In the late 1700's there were lots of revolutions. In France, America and Ireland the peasants were trying to get rid of the kings and queens because they were very selfish and greedy. In France the queen told the poor people to "eat cake". Some rich people in America sent all their money back to England by boat to keep it safe. In 1765 a cargo of 250 sacks of Spanish gold dollars, ingots and gold dust was waiting in Tenerife to be transported to England by boat.

This gold was loaded onto a sailing ship called the "Earl of Sandwich" commanded by Captain John Cochrane. It had a crew of six. The mate George Pinchent, sailors Peter McKinley, Richard St. Quentin and Andreas Zekerman, George Gidley the cook and Benjamin Gillespie the cabin boy. The gold was stored in the captain's cabin for safekeeping. Two passengers also joined the ship for the journey to England, Captain Glass and his wife.

The voyage from Tenerife to England was long and stormy. In was late November when the ship called at Cork harbour for food and repairs. Three days later the "Earl of Sandwich" left Cork but more storms near the coast of England blew the ship back towards Ireland and the Waterford coast.

Here the crew decided to put their deadly plan into action. As Captain Cochrane was standing alone on deck, two of the crew, Peter McKinley and George Gidley hit him over the head with a metal bar and threw him overboard. The mate, George Pinchent heard the commotion. He was ambushed by two other crewmembers in the same way and thrown overboard. The passenger, Captain Glass grabbed a pistol but he was soon overpowered by the crew and dumped overboard too. His wife was also thrown overboard. The mutiny was now complete, the four crewmembers were in control of the ship.

The crew hoisted the ship's boat over the side and loaded the 250 sacks of gold into it. Next they opened the ship's ballast doors and allowed the ship to fill with water. As the ship began to sink the four crewmembers jumped into the rowboat and watched as the ship capsized. The cabin boy Benjamin Gillespie was left onboard. He climbed the masts and cried out for help as the crew rowed away. The crew were sure the ship would sink and never be heard of again.

The crew rowed the ship's boat towards shore. During the night they passed Dunmore East and the Hook lighthouse. They landed at a small sandy cove where they decided to bury most of the gold for safekeeping. 249 sacks were quickly buried in the sand. The crew opened one of the sacks and shared it between themselves for pocket money.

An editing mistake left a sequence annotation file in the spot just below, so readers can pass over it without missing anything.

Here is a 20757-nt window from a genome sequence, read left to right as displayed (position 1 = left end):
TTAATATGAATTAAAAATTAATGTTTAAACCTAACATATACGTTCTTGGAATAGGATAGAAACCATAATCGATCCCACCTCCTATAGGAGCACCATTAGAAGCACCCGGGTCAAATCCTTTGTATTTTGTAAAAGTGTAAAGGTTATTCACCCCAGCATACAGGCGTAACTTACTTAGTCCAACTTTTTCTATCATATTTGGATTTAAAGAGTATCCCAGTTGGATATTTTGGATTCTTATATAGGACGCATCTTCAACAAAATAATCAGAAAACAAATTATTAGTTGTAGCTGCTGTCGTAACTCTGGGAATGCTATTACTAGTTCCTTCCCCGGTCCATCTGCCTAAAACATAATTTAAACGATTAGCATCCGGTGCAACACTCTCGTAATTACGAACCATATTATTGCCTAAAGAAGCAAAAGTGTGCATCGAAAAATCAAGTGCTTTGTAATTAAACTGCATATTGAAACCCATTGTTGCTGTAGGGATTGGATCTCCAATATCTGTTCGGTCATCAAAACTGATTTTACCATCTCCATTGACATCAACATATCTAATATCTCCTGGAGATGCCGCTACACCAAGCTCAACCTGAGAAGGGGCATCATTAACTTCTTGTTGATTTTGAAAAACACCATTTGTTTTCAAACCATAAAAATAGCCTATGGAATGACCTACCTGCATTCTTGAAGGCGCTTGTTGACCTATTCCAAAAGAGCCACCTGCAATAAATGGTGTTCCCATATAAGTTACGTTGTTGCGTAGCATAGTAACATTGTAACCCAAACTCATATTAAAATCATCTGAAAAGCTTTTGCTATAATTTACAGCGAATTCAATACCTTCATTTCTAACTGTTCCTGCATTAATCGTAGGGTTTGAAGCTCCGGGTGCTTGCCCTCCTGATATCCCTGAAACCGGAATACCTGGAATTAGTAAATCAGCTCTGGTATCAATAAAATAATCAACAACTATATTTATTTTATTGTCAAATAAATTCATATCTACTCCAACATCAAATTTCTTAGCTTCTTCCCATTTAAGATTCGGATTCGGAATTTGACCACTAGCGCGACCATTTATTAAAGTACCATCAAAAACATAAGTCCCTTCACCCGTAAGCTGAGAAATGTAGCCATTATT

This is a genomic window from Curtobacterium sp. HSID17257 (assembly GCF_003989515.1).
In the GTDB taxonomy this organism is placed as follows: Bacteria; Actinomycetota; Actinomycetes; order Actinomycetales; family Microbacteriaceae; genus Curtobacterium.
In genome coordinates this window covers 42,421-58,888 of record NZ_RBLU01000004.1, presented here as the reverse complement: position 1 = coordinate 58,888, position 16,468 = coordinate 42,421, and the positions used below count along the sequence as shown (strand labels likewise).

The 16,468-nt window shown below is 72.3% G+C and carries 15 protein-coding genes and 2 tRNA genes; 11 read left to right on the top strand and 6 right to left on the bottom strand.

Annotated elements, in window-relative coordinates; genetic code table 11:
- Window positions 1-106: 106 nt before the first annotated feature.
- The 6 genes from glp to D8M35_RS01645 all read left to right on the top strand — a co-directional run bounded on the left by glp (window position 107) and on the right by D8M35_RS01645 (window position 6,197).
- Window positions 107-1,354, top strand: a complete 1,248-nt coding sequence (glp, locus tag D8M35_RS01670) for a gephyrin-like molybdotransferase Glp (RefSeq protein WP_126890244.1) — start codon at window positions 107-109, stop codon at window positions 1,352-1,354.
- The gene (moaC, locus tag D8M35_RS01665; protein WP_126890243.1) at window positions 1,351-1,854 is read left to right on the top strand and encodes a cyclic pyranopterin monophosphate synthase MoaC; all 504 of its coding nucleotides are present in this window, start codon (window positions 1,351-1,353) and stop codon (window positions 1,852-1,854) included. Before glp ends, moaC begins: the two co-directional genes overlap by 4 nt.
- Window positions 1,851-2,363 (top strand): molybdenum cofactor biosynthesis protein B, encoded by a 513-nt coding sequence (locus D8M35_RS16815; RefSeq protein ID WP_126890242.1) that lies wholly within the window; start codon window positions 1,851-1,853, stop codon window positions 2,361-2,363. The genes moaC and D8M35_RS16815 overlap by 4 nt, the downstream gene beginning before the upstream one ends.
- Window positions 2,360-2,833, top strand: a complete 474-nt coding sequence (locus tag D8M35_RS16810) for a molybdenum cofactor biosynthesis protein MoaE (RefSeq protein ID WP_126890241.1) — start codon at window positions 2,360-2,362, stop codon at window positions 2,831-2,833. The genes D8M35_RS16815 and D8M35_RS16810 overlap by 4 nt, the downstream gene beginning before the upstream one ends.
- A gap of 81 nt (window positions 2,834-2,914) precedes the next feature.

They returned to their rowboat and continued rowing up-river. They rowed very quietly passed the guards at Duncannon Fort. Finally they came to Fisherman's Quay near New Ross where they spent the night at an inn. The innkeeper was both surprised and delighted to be paid in Spanish gold dollars. Sometime during the night one of the crew was robbed of his gold.

They travelled to New Ross next day where they also stayed at an inn. Here they bought six horses and hired two guides to take them to Dublin. They planned to travel from Dublin back to England and collect the buried treasure sometime later.

Meanwhile the cabin boy, poor Benjamin Gillespie clung to the sinking ship. But the ship didn't sink, it was blown towards shore. It eventually washed up on Sheep's Island near Tramore. Benjamin was rescued by some local farmers and soon told his amazing story to the police. The search began for the four mutineers.

The police soon heard of four men spending Spanish gold at Fisherman's Quay and New Ross. The two guides told of taking four men to Dublin where they left them at an inn.

The "Black Bull Inn" was soon raided by police. They arrested the four sailors and charged them with mutiny. The judge ordered that they be executed. They were hung at St. Stephen's Green and later displayed at the entrance to Dublin port to warn other sailors against mutiny.

Police and soldiers from Duncannon fort searched Dollar Bay. Most of gold was never found and still lies buried under the sand to be found by some very lucky person.

Our class visited Dollar Bay. We wanted to search for the treasure.

First of all we drew a grid on the sand. It measured 12m X 8m. It was divided in twenty-four boxes each measuring 4m sq. We all lined up around the grid and chose a square. They were our "claims". Everybody had brought spades or shovels to dig with. It was very exciting. We all started to dig. It took for ever but finally Conor stuck something. It was a golden coloured box. When he pulled it from the sand we were able to read the inscription.


It read

"Property of
P. Mc Kinley
R. St. Quentin
A. Zekerman
G. Gidley".

We opened the box and inside were golden coins. We couldn't believe our luck. When we examined the coins they turned out to be chocolate. Conor was asked if he got a fright when he discovered the coins but he said it wasn't half as bad as the fright he got when they turned out to be chocolate".

Ms. McSweeney's 4th Class,
St. Mary's National School,